Have you recently sold your home in this hot market and wondered, “Am I going to be taxed on this sale?”
After each and every home sale, a 1099-S is issued to the seller, letting them know the final price of the sale; what most people don’t realize is the profit on that sale is taxable. Now don’t fret just yet, because there is a simple fix that you may not be doing that can allow you to offset that income to reduce or negate the taxes due.
The most common tool is the principal residence exclusion. Under this rule, sellers can exclude up to $250,000 if single or $500,000 if married filing joint of the profit from their income. To qualify for this exclusion, you must pass two tests; the first is the homeownership test, and the second is the use test. If you owned the home for at least 24 months (2 years) out of the last five years leading up to the date of sale (date of the closing), you pass the ownership requirement.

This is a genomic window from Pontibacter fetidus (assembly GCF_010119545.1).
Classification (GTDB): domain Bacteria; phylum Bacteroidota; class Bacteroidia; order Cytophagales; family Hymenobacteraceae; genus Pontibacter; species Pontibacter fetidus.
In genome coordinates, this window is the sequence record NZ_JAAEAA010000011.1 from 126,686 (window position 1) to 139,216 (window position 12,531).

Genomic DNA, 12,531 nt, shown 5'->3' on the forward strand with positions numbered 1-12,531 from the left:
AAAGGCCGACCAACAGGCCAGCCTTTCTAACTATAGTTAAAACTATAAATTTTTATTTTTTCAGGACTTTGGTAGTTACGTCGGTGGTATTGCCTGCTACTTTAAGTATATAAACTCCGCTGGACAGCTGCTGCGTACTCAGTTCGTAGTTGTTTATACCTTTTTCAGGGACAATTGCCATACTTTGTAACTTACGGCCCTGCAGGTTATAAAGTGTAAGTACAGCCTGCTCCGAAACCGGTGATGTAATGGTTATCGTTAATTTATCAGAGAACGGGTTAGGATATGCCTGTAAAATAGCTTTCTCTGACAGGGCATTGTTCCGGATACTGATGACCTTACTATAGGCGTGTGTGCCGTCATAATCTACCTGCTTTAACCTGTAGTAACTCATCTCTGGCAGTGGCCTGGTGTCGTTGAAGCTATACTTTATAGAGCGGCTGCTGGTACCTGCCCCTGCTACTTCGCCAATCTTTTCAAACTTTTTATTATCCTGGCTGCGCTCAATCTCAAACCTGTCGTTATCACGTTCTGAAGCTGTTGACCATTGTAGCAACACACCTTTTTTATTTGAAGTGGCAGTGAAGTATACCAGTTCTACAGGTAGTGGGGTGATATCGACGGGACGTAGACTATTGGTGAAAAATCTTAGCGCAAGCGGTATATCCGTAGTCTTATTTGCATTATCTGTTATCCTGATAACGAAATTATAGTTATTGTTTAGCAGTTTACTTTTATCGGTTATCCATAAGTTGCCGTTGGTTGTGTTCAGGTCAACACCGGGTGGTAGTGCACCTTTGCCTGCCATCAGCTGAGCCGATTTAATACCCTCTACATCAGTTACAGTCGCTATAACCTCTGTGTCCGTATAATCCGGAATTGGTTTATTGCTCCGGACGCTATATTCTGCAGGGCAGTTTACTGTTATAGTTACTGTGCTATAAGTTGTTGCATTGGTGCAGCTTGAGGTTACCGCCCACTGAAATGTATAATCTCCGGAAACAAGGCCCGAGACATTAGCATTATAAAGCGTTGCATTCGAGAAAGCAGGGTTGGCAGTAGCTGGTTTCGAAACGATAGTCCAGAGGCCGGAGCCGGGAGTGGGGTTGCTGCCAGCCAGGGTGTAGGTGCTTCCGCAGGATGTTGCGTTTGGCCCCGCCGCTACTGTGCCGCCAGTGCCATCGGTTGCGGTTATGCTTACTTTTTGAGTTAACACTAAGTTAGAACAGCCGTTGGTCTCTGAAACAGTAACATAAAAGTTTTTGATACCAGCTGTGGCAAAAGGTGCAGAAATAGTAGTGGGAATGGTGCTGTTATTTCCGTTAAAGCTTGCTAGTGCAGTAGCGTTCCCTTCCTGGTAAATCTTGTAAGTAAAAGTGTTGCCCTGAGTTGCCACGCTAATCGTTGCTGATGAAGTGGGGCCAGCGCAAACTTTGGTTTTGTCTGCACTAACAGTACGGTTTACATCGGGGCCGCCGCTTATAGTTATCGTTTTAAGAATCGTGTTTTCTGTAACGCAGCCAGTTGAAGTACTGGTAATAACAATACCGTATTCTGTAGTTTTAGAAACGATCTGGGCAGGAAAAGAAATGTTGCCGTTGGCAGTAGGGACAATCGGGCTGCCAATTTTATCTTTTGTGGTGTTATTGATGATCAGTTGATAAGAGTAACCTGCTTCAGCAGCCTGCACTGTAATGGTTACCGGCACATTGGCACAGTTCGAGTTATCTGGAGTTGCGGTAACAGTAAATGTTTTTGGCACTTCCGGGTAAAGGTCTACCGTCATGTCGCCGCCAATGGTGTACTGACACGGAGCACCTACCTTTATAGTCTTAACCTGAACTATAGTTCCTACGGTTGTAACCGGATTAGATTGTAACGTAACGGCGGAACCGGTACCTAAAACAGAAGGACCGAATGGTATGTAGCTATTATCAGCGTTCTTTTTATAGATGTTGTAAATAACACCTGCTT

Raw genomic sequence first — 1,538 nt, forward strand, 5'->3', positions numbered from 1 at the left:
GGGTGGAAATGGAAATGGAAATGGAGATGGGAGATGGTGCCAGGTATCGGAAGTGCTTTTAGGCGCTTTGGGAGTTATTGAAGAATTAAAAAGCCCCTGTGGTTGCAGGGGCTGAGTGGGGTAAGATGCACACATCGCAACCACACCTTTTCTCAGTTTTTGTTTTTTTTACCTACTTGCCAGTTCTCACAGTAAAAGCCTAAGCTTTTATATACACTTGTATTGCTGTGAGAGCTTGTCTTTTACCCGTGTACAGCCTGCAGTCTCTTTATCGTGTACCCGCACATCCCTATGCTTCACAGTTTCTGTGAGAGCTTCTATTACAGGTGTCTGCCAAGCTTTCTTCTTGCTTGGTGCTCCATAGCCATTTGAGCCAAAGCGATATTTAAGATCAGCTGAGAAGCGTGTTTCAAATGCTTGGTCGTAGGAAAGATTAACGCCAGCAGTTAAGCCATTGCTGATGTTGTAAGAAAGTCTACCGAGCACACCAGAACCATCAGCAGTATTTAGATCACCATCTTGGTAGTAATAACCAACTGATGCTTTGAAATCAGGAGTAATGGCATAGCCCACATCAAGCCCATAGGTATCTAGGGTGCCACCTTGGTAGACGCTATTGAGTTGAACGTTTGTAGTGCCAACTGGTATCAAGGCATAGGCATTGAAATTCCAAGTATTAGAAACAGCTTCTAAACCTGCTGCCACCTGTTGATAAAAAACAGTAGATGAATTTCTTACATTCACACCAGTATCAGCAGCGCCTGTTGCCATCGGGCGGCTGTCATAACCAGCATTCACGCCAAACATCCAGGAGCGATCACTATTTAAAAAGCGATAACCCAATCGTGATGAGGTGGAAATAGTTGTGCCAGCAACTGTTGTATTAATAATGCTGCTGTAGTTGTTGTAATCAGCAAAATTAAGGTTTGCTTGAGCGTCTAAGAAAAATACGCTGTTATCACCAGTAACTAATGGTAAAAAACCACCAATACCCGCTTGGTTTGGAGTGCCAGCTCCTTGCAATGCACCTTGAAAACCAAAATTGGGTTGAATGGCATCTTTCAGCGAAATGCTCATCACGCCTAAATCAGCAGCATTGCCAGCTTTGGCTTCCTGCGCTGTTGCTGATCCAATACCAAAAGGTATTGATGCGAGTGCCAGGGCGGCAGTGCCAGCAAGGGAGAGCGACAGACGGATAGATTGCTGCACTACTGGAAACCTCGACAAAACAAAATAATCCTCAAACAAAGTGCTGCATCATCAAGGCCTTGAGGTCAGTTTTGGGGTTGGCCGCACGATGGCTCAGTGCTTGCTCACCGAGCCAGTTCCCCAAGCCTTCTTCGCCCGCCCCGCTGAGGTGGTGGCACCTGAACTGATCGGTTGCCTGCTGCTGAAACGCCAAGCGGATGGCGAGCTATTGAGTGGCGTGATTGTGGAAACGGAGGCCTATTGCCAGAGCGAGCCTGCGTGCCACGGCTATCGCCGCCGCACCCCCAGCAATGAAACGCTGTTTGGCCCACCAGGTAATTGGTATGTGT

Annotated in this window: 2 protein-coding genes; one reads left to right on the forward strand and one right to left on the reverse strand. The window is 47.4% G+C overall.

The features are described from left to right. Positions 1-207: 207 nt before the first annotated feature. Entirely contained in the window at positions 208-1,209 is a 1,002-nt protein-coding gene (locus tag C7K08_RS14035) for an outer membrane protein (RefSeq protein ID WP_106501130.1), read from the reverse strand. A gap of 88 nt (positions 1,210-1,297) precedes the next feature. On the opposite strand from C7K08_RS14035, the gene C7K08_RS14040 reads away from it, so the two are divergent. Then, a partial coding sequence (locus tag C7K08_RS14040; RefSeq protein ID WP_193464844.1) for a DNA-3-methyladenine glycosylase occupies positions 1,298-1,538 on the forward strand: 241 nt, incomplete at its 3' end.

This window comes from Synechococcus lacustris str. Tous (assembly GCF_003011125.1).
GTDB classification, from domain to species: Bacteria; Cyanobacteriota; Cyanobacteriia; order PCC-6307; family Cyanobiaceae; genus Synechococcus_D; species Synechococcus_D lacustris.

You pass the use test if you owned the home and used it as your main home for at least 24 months of the previous five years; you meet the use requirement. The 24 months of residence can fall anywhere within the 5-year period, meaning it doesn’t have to be a single block of time. What constitutes a “main home” is important if you’re splitting your time between different properties and should be examined before a sale.
If you meet these two requirements, you may exclude a portion, if not all, of your profit from your taxable income for that year. As with all things in the law, there are exemptions that are fairly complicated. If you find yourself in the situation and need guidance, reach out to the experts at the Lamarre Law Group, P. A., to help maximize your savings.